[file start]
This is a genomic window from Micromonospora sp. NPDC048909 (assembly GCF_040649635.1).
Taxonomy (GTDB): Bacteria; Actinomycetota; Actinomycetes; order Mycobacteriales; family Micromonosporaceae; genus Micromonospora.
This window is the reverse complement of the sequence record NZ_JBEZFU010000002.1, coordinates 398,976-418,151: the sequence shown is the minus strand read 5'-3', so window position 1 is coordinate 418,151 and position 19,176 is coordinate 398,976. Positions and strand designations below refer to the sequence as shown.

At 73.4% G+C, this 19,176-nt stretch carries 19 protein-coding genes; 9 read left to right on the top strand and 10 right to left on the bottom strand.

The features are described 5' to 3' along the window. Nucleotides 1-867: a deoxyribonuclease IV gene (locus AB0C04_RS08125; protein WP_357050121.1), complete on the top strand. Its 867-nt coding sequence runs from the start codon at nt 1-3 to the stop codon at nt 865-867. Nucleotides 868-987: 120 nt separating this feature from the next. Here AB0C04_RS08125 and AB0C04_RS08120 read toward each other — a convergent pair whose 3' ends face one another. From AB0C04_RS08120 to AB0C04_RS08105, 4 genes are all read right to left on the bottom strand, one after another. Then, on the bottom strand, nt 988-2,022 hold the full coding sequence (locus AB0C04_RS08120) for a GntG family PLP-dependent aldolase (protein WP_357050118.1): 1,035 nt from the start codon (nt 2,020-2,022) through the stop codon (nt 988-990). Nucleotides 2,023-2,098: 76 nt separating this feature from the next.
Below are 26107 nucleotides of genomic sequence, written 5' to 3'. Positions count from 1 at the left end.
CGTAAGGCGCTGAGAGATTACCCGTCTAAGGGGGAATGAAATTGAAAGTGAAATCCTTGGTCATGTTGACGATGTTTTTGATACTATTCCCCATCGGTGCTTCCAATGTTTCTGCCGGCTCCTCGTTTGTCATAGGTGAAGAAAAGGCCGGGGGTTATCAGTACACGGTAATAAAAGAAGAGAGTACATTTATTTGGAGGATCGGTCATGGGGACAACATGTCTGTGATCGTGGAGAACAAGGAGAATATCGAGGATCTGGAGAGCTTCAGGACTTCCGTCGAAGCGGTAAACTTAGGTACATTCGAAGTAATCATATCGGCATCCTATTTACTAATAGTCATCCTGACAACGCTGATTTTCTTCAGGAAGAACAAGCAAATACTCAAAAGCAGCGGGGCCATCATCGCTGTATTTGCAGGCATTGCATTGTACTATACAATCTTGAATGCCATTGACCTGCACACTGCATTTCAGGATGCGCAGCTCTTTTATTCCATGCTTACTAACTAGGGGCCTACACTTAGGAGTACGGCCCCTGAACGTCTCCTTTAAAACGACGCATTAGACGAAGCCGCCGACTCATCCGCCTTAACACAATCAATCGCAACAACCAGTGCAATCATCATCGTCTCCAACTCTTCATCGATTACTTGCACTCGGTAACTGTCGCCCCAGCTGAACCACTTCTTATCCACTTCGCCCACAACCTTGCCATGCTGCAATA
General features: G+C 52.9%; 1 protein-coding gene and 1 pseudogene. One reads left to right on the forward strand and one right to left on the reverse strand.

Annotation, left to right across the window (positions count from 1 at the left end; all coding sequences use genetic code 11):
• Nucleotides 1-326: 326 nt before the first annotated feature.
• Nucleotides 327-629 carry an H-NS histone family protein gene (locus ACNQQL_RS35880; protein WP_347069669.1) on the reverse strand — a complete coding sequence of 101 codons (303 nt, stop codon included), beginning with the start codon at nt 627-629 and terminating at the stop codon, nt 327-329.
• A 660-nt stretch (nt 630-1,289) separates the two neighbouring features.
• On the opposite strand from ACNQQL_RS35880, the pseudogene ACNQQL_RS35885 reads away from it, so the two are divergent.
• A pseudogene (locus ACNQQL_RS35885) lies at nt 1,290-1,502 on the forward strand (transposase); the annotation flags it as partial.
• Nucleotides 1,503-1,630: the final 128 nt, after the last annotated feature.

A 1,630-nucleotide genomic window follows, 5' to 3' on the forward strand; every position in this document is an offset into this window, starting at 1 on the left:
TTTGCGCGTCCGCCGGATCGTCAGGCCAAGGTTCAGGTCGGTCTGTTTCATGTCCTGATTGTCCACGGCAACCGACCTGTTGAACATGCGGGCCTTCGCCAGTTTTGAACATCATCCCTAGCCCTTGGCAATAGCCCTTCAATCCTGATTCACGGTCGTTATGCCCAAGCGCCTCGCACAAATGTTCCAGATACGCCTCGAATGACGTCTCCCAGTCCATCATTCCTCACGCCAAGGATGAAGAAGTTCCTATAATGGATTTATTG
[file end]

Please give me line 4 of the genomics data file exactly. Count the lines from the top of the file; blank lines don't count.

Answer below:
At 73.4% G+C, this 19,176-nt stretch carries 19 protein-coding genes; 9 read left to right on the top strand and 10 right to left on the bottom strand.